The tax plan proposed by presidential candidate Donald Trump in September would add nearly $5 trillion to the national debt and award more than half the savings to the richest five percent of Americans.
A new Citizens for Tax Justice (CTJ) analysis of the Trump tax plan finds that the plan would reduce federal revenues by at least $4.8 trillion over the next decade while cutting taxes for all income groups, but leaving some segments of the economic ladder far better off than others.
The analysis shows the wealthiest top one percent of taxpayers’ share of the tax cut would be 44 percent, with another 14 percent of the benefit going to the next richest four percent of the population.
Trump’s revised tax proposal would reduce federal revenues by $4.8 trillion over the next decade.
Of that, $2.1 trillion would be due to personal income tax and payroll tax cuts; $2.4 trillion would be due to corporate tax cuts, and another $0.3 trillion in revenue loss would be due to repeal of the federal estate tax.
It is important to note that this revenue estimate does not factor in the effect of reducing the personal income tax rate on “pass-through” income to 15 percent, a provision that Trump has irregularly indicated would be part of his plan. Adding a 15 percent pass-through rate would add as much as $1.6 trillion to the ten-year cost of the plan, bringing its total cost to $6.4 trillion.
The revised Trump plan would cut taxes overall for each income group. The largest tax cuts, as a share of personal income, would go to those in the top one percent of the income distribution. This group, with incomes averaging $1.7 million in 2016, would receive tax cuts averaging 5.1 percent of their income or $88,000.
The top one percent would also collectively enjoy a bigger share of the tax cuts than any other income group: 44 percent of the tax cuts would accrue to this group in 2016. By contrast, the top one percent’s share of nationwide personal income is 21.6 percent and their current share of total income taxes paid is about 23.6 percent. Trump’s proposed tax would reduce the share of total taxes paid by the top 1 percent of taxpayers, thus making the federal tax system less progressive.
Low- and middle-income families would see tax cuts averaging much less, between 1.3 and 1.7 percent of their income. The poorest 20 percent of Americans would see tax cuts averaging $200 if the Trump plan were implemented immediately, while middle-income taxpayers would see an average tax cut of $818.
However, not all families within each income group would receive tax cuts. Some middle- and low-income families’ taxes would go up under Trump’s plan because the bottom income tax rate would increase from 10 to 12 percent under the plan, or because their taxable income might increase.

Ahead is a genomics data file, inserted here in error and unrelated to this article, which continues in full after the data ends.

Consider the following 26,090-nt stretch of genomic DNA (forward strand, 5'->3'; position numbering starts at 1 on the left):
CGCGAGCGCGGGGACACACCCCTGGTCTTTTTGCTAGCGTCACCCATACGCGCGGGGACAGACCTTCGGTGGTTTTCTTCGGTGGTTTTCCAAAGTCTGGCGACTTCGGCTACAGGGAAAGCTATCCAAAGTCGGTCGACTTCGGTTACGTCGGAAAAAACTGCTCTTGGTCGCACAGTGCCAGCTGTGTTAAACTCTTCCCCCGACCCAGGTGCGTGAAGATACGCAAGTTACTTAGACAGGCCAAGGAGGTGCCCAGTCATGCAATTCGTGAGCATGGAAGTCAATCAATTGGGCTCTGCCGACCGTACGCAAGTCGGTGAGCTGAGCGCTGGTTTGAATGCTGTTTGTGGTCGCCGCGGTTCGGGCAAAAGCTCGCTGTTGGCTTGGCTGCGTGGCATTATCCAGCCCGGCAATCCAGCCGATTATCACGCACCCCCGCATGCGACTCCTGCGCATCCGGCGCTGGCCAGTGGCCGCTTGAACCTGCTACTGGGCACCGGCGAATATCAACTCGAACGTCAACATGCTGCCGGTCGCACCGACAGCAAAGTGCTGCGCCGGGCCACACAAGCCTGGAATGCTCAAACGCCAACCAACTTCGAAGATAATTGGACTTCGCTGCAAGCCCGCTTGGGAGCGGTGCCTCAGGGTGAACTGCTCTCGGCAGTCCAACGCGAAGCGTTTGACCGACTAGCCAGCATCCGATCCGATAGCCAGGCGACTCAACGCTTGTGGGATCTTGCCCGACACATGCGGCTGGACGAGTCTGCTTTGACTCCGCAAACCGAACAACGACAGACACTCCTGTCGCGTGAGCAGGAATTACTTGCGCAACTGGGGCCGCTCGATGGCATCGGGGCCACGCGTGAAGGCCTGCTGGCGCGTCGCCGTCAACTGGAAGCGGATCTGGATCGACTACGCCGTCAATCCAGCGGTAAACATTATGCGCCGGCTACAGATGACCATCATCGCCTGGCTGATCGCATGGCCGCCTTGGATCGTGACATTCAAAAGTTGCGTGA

Those potentially seeing tax hikes include:
Families Currently Paying at the Lowest 10 Percent Tax Rate. Under current law, a married couple pays a 10 percent tax rate on the first $18,550 of taxable income in 2016, with a 15 percent rate applied on income over that threshold. Under Trump’s plan, a higher 12 percent rate would apply to the first dollar of taxable income, and to the first $75,000 of taxable income. This means married couples with low incomes will pay a 2 percent higher tax rate on their first $18,550 of taxable income than they do now. In some cases, new tax benefits provided by the Trump tax cuts would be insufficient to offset this initial tax hike.
Childless Couples Who Itemize. Trump’s proposal would repeal personal and dependent exemptions and replace them with an expanded standard deduction and generous new deductions for dependents. Since childless couples with large itemized deductions would benefit from neither of these tax breaks, the loss of personal exemptions could result in substantial tax increases that are not offset by reductions in tax rates.
Heads of household. Unmarried taxpayers with dependents, including single parents, can currently claim “head of household” status for tax purposes, which gives them larger exemptions and deductions and broader tax brackets than those available to other single taxpayers. Trump’s plan would eliminate this status. Taken on its own, this change would increase taxes for many heads of household. For example, under current law single parents pay at the 25 percent marginal tax rate on taxable income exceeding $50,400. The Trump plan would apply the 25 percent tax rate to single parents’ taxable income exceeding $37,500.